On the path to the smart factory, we are no longer asking if the digital transformation will occur. Rather we are wondering how it will happen. The fact has long been accepted that digitally networked production contains advantages, particularly in relation to optimized production and increased efficiency. How will the digital transformation work? Which technologies play key roles? WAGO has outlined a plan and now provides the bases of these ideas.
Field signal integration, horizontal and/or vertical networking, IT security, and modularization: “The essential characteristics of a smart factory from our point of view,” explains Ulrich Hempen, Manager for Market Management Industry & Process at WAGO. “Of course, integration is performed step by step and according to need. The production managers know best which utility can be expected from digitization. We merely show how this transition can occur gradually using our technologies, including scalable expenses and predictable returns on investments.”
1st Aspect: Sensor Integration
The initial pivot point of the digital transformation is to adapt the manufacturing processes using sensors. Sensors are already contained in production modules for automation; however, for a complete digital transformation of the physical production sequence, components that were previously considered as passive – like storage tanks, transfer belts, pipelines, or even the product itself – must also be digitized. In addition, objects subject to wear, like bearings in motors and drives, must also be included to complete the process. Digital adaptation requires that all production components, down to the smallest part in the manufacturing process, be included.
This is why the sensor system – and its integration – is one of the most important enablers for a digitized factory. “A complete digital process map is fundamental for enabling targeted direction of processes,” states Hempen. The integration of this new variety of sensors, in the most cost-efficient way, is a basic pillar for the digitized factory and an enormous challenge, which WAGO has addressed. Because the WAGO-I/O-SYSTEM 750 offers more than 500 I/O modules in a compact size with high scalability, WAGO can offer the market’s most diverse system for sensor integration.
2nd Aspect: Horizontal Networking
Production processes are divided into multiple manufacturing steps. To create an optimal production process, all participating production islands must be networked. This also enables module-to module communication, so that production islands agree with one another and with the product (if necessary), without requiring higher-level production control processors. This horizontal networking applies beyond internal production processes to include external logistics for the manufacturing process. The supply of raw materials, and their disposal, should also be linked into logistics as needed.
The multiple communication lines in the WAGO PFC Controller meet the requirements for these applications, in order to operate multiple clients with different communication protocols from one node. Thus, communication with the upstream and downstream manufacturing islands can be performed from the controller; in addition, communication is possible with the product itself through Bluetooth®, and via Ethernet TCP/ IP to the higher-level production guidance systems. This all occurs through separated communication paths in the controller. The WAGO Controller guarantees these multiple communication characteristics.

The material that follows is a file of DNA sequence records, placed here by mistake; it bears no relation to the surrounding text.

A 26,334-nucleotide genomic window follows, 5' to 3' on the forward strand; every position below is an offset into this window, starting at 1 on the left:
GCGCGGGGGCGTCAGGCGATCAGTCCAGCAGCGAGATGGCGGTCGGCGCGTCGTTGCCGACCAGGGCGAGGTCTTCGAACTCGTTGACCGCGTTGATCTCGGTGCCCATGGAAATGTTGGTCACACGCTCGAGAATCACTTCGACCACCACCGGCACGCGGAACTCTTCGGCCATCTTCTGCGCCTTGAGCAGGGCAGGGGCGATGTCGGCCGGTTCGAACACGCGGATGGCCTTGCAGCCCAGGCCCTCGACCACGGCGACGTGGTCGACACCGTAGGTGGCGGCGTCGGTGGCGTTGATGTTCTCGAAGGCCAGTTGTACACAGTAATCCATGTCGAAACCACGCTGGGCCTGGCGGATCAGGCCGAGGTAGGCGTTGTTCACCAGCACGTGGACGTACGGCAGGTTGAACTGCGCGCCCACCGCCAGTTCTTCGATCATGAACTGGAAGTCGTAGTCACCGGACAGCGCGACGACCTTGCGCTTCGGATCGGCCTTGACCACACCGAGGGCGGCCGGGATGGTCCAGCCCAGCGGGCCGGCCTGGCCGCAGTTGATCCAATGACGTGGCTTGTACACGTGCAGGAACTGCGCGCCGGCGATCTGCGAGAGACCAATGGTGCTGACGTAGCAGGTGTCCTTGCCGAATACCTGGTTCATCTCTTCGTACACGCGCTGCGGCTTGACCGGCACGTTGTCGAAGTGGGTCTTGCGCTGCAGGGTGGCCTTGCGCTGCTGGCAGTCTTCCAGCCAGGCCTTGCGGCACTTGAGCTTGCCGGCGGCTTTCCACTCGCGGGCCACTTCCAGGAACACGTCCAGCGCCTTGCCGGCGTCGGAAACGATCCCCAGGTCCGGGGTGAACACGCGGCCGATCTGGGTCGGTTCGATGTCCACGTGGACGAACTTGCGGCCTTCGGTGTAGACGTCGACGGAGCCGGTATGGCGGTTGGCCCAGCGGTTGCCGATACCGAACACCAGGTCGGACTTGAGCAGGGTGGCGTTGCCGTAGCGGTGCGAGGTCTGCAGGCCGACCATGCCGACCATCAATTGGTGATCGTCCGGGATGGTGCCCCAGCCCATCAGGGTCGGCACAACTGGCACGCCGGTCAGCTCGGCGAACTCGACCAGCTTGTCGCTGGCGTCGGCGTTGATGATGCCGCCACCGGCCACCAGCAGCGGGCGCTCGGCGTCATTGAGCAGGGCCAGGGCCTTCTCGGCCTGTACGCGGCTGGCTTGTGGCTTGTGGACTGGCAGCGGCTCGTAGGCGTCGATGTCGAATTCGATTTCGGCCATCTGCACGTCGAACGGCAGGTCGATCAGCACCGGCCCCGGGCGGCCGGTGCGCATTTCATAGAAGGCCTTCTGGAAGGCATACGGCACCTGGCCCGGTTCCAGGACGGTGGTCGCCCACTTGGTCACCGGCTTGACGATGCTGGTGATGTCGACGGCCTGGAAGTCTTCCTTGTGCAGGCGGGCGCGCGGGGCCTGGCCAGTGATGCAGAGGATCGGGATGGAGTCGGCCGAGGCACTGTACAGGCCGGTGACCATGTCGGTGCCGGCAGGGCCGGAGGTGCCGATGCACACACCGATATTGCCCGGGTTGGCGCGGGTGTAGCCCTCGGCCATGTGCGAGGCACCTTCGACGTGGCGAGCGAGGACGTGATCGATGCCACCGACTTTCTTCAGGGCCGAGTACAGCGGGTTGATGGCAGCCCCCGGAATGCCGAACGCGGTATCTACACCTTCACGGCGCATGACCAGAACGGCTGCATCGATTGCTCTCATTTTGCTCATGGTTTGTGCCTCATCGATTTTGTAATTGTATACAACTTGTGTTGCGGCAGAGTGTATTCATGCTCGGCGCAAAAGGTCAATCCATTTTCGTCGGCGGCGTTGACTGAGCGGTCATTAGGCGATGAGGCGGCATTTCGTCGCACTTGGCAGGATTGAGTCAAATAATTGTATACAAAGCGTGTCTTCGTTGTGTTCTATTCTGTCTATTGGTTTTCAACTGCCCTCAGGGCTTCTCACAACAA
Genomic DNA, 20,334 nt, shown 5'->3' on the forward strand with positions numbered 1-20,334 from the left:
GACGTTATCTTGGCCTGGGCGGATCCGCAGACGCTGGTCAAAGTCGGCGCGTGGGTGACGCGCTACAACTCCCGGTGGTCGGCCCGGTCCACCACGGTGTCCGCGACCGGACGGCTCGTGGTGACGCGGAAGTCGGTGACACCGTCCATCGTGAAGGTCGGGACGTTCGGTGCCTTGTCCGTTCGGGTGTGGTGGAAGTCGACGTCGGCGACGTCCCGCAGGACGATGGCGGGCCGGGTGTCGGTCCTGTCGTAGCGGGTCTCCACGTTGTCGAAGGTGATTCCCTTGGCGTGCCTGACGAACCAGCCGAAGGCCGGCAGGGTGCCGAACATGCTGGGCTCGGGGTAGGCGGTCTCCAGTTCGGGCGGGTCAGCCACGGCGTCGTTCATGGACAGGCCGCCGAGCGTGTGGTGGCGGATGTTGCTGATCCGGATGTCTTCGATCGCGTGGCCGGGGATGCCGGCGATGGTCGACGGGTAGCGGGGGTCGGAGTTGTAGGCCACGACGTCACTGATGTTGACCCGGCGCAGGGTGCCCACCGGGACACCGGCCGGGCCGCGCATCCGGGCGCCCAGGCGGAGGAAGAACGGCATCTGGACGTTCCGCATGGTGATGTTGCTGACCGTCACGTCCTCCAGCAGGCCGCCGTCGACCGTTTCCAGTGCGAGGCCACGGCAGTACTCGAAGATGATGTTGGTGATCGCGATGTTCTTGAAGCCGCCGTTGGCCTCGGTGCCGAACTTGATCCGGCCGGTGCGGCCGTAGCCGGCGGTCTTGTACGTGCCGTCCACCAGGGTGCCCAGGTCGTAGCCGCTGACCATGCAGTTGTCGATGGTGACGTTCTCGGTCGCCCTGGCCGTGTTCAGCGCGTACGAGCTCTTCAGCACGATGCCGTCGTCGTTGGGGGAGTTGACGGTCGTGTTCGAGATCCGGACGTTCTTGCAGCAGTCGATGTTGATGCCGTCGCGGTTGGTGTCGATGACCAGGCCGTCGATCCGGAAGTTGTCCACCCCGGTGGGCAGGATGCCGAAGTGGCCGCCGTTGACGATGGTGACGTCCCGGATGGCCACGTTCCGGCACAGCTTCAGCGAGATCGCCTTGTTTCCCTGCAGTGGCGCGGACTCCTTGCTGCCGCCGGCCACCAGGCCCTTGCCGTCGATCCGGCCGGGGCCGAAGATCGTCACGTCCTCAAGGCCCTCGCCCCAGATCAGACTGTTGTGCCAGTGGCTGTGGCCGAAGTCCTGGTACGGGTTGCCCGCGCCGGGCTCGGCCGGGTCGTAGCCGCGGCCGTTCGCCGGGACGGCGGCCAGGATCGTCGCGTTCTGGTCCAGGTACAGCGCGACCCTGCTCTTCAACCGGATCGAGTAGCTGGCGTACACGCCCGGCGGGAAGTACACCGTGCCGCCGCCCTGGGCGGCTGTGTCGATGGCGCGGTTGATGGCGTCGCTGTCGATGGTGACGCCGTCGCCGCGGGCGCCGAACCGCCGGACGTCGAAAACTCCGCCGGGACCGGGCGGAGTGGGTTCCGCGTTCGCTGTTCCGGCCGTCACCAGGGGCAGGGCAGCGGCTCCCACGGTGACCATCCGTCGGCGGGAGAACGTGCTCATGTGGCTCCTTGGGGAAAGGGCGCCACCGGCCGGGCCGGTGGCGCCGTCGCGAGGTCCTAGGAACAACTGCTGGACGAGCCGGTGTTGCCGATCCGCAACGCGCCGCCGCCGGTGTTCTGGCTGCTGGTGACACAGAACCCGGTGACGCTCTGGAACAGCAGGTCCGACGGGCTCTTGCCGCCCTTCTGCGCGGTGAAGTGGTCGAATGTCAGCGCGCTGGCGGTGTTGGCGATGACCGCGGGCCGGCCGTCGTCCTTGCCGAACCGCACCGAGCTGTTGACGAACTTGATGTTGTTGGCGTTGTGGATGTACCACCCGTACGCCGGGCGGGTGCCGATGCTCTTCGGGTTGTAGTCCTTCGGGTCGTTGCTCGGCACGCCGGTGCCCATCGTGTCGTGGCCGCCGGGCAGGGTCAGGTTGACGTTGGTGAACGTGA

3rd Aspect: Vertical Networking
Cloud networking to servers openly available online – designated as the “public cloud’ – generates some serious thought, as this could open up access to the production process around the world under certain circumstances. In the vertical networking of the digitized factory, the distinction between open cloud applications and vertical networking to external manufacturing computers belonging to the company should be carefully maintained. Through protected accesses to one’s own severs, for example, using VPN, https, and other individual encryption methods, and encrypted communication in private client server topologies, the Internet structure is merely employed as a network. This architecture, designated as the ‘‘private cloud’’, differs substantially from the public cloud in both its server landscape and in the server connection to publicly rented server landscapes.
Regardless of whether the cloud is ‘‘private’’ or ‘‘public,’’ both cases concern the vertical linkage from the production model beyond corporate boundaries. For B-to-C firms, access to servers can be facilitated for end consumers, for example, enabling them to place an order directly at the production module. WAGO’s controllers offer integrated remote access which converts to an IoT Gateway (Internet of Things Gateway). In addition to the actual controller, parallel communication protocols can be integrated through which access can be established. Physical access can occur via Ethernet or the mobile phone network, while logical access takes place via MQTT. As with horizontal networking, multiple communication access to the WAGO controller enables access by different clients to the controller. Status information, like run/stop, connection status, device information, and variables defined in the IEC program can thus be transmitted to the cloud and visualized. Variables can be defined via the program that can determine which will be transmitted to the cloud and which must be protected. This means that sensitive data does not leave the company.